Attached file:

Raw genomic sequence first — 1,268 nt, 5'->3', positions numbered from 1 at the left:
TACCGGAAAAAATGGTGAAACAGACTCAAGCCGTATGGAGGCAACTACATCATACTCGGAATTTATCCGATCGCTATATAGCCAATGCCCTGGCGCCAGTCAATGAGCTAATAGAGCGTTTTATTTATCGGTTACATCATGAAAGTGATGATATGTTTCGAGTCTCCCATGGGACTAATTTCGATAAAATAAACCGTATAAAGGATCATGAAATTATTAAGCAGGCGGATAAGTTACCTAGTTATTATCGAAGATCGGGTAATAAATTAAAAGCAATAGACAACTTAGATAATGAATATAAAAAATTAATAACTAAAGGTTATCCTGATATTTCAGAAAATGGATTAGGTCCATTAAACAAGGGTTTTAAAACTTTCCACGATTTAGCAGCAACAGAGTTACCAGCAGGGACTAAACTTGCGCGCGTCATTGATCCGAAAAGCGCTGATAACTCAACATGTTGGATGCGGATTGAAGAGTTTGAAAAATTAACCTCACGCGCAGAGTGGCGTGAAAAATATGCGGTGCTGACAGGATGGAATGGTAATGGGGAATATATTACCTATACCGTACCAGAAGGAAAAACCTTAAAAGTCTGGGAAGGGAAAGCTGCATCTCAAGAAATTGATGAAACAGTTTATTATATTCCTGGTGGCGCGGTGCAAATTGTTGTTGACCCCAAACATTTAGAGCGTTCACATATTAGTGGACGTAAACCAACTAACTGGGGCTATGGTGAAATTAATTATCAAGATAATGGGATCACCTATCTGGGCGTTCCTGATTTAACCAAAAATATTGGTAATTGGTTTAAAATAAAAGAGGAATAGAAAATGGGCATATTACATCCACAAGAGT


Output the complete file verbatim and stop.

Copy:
Raw genomic sequence first — 1,268 nt, 5'->3', positions numbered from 1 at the left:
TACCGGAAAAAATGGTGAAACAGACTCAAGCCGTATGGAGGCAACTACATCATACTCGGAATTTATCCGATCGCTATATAGCCAATGCCCTGGCGCCAGTCAATGAGCTAATAGAGCGTTTTATTTATCGGTTACATCATGAAAGTGATGATATGTTTCGAGTCTCCCATGGGACTAATTTCGATAAAATAAACCGTATAAAGGATCATGAAATTATTAAGCAGGCGGATAAGTTACCTAGTTATTATCGAAGATCGGGTAATAAATTAAAAGCAATAGACAACTTAGATAATGAATATAAAAAATTAATAACTAAAGGTTATCCTGATATTTCAGAAAATGGATTAGGTCCATTAAACAAGGGTTTTAAAACTTTCCACGATTTAGCAGCAACAGAGTTACCAGCAGGGACTAAACTTGCGCGCGTCATTGATCCGAAAAGCGCTGATAACTCAACATGTTGGATGCGGATTGAAGAGTTTGAAAAATTAACCTCACGCGCAGAGTGGCGTGAAAAATATGCGGTGCTGACAGGATGGAATGGTAATGGGGAATATATTACCTATACCGTACCAGAAGGAAAAACCTTAAAAGTCTGGGAAGGGAAAGCTGCATCTCAAGAAATTGATGAAACAGTTTATTATATTCCTGGTGGCGCGGTGCAAATTGTTGTTGACCCCAAACATTTAGAGCGTTCACATATTAGTGGACGTAAACCAACTAACTGGGGCTATGGTGAAATTAATTATCAAGATAATGGGATCACCTATCTGGGCGTTCCTGATTTAACCAAAAATATTGGTAATTGGTTTAAAATAAAAGAGGAATAGAAAATGGGCATATTACATCCACAAGAGT